Tuesday, February 21, 2017
Long-winded speech could be early sign of Alzheimer's, says study
Sherman cites studies of the vocabulary in Iris Murdoch’s later works, which showed signs of Alzheimer’s years before her diagnosis. Photograph: Daily Mail/Rex/Shutterstock
Research finds distinctive language deficits in people with mild cognitive impairment, a precursor to dementia
Rambling and long-winded anecdotes could be an early sign of Alzheimer’s disease, according to research that suggests subtle changes in speech style occur years before the more serious mental decline takes hold.
The scientists behind the work said it may be possible to detect these changes and predict if someone is at risk more than a decade before meeting the threshold for an Alzheimer’s diagnosis.
Janet Cohen Sherman, clinical director of the Psychology Assessment Center at Massachusetts General Hospital, said: “One of the greatest challenges right now in terms of Alzheimer’s disease is to detect changes very early on when they are still very subtle and to distinguish them from changes we know occur with normal ageing.”
Speaking at the American Association for the Advancement of Science in Boston, Sherman outlined new findings that revealed distinctive language deficits in people with mild cognitive impairment (MCI), a precursor to dementia.
“Many of the studies to date have looked at changes in memory, but we also know changes occur in language,” she said. “I’d hope in the next five years we’d have a new linguistic test.”
Sherman cites studies of the vocabulary in Iris Murdoch’s later works, which showed signs of Alzheimer’s years before her diagnosis, and the increasingly repetitive and vague phrasing in Agatha Christie’s final novels – although the crime writer was never diagnosed with dementia. Another study, based on White House press conference transcripts, found striking changes in Ronald Reagan’s speech over the course of his presidency, while George HW Bush, who was a similar age when president, showed no such decline.
“Ronald Reagan started to have a decline in the number of unique words with repetitions of statements over time,” said Sherman. “[He] started using more fillers, more empty phrases, like ‘thing’ or ‘something’ or things like ‘basically’ or ‘actually’ or ‘well’.”
Worsening “mental imprecision” was the key, rather than people simply being verbose, however. “Many individuals may be long-winded, that’s not a concern,” said Sherman.
Sherman and colleagues had initially set out to test the “regression hypothesis”, the idea that language is lost in a reverse trajectory to how it was acquired during childhood, with sophisticated vocabulary being the first thing to go.
The hypothesis turned out to be wrong, but the team did find that dementia is accompanied by characteristic language deficits. In a study, the scientists compared the language abilities of 22 healthy young individuals, 24 healthy older individuals and 22 people with MCI.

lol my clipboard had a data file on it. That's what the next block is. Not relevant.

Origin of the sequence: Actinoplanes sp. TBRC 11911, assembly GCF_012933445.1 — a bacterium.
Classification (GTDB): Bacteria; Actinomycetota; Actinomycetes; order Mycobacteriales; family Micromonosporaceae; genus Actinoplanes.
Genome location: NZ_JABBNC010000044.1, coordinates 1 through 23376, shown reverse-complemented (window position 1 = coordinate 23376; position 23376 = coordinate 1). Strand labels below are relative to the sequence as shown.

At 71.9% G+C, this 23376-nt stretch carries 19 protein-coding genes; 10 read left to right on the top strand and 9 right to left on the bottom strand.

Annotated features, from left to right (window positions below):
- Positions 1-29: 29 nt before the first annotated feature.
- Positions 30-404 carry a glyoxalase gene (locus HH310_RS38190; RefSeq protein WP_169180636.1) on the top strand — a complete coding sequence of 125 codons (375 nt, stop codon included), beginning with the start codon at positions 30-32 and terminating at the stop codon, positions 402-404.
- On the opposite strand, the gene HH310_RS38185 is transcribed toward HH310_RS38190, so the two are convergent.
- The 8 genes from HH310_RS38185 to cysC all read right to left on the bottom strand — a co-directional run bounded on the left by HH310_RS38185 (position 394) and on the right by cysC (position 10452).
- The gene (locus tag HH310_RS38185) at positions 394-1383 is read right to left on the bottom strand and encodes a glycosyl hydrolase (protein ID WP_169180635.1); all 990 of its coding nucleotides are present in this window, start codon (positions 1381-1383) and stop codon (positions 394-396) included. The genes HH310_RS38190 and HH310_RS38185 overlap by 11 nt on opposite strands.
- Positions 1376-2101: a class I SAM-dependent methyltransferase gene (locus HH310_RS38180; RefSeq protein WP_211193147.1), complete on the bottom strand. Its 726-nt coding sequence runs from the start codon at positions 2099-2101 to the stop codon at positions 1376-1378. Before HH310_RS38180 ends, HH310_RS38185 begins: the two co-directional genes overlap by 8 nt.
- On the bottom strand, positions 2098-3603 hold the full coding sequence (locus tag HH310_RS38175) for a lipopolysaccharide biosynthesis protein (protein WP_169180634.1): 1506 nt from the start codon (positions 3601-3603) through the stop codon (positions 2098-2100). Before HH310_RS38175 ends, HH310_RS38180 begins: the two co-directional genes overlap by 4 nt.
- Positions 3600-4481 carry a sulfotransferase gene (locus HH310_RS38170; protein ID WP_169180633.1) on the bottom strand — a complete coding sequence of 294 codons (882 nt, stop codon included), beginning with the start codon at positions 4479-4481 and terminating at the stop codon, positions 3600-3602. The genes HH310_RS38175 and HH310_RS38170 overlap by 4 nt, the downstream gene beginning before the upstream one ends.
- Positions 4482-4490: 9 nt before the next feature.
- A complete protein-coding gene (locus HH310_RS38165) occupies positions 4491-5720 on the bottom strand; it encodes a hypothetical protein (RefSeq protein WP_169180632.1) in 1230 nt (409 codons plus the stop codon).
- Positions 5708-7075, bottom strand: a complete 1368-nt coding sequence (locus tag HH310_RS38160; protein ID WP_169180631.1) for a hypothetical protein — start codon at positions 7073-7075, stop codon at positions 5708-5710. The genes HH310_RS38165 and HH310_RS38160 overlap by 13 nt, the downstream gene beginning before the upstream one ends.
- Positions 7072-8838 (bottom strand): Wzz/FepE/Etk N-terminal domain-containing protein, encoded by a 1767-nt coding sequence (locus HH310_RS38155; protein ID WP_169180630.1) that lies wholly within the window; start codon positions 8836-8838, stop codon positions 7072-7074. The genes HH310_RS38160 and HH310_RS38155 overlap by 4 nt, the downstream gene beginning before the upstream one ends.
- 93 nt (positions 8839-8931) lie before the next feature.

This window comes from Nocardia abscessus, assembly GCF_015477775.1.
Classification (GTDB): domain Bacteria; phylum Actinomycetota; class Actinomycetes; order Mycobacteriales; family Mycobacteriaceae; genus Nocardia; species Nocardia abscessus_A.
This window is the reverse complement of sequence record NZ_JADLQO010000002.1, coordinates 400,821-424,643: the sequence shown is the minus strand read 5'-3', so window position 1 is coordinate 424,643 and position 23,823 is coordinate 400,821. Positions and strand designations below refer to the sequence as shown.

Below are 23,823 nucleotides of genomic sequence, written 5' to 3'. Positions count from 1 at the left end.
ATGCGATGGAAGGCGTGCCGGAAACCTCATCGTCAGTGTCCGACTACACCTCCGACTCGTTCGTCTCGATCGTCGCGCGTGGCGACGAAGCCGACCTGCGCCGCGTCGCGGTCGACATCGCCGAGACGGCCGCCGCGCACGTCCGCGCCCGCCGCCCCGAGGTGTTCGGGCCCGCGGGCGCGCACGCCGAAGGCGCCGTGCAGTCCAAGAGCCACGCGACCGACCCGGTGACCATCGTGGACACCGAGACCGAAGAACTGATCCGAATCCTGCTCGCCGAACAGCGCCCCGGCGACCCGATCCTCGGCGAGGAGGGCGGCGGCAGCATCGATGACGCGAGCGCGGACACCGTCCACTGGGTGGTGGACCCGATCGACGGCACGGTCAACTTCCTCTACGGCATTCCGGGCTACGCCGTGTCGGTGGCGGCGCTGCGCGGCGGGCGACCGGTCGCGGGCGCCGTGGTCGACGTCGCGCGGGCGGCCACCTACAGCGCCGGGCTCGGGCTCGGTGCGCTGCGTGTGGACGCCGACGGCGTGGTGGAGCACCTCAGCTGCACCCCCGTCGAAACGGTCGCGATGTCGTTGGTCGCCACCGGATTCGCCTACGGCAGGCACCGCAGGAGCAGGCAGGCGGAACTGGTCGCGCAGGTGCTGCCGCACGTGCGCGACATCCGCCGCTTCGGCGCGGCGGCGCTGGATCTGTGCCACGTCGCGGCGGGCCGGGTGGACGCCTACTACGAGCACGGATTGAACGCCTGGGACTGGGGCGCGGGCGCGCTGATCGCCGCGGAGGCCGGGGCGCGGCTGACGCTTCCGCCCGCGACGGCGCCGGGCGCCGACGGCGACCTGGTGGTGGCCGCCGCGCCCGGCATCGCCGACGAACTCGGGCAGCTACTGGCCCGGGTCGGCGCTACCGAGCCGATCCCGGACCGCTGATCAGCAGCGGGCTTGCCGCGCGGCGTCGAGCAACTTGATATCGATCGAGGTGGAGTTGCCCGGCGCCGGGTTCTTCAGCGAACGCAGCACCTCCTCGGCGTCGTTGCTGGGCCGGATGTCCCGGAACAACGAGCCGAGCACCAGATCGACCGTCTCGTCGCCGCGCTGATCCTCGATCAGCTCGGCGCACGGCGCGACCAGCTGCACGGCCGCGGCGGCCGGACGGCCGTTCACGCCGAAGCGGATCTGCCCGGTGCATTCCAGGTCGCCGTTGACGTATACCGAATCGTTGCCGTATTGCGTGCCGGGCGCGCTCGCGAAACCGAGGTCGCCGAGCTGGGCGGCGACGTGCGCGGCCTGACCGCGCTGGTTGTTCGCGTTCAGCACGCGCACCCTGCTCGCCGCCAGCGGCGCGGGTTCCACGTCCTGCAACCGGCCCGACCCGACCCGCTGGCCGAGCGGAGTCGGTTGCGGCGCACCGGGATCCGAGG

When given an exercise in which they had to join up three words, for instance “pen”, “ink” and “paper”, the healthy volunteers typically joined the three in a simple sentence, while the MCI group gave circuitous accounts of going to the shop and buying a pen.
“They were much less concise in conveying information, the sentences they produced were much longer, they had a hard time staying on point and I guess you could say they were much more roundabout in getting their point across,” said Sherman. “It was a very significant difference.”
In another test, people were asked to repeat phrases read out by the investigator. Complex vocabulary or grammar was not a problem, but those with MCI appeared to have a mental block when they were given phrases involving ambiguous pronouns, such as “Fred visited Bob after his graduation”, which the scientists said required more mental agility to assign a meaning.
The prospect of an effective treatment for Alzheimer’s has had knockbacks in the past year as a string of drugs designed to sweep away the amyloid plaques seen in the brains of patients have each been shown to make no difference to the rate of cognitive decline in trials. Between 2002 and 2012, 99.6% of drugs studies aimed at preventing, curing or improving Alzheimer’s symptoms were either halted or discontinued.
Some believe that these failures may be, in part, because by the time Alzheimer’s is diagnosed, the disease has already caused irreparable damage to the brain, making it too late for treatment to help.
“So we are trying to push the detection period back to the very subtle, early changes in in Alzheimer’s disease,” said Sherman.
Story Source: The above story is based on materials provided by THEGUARDIAN
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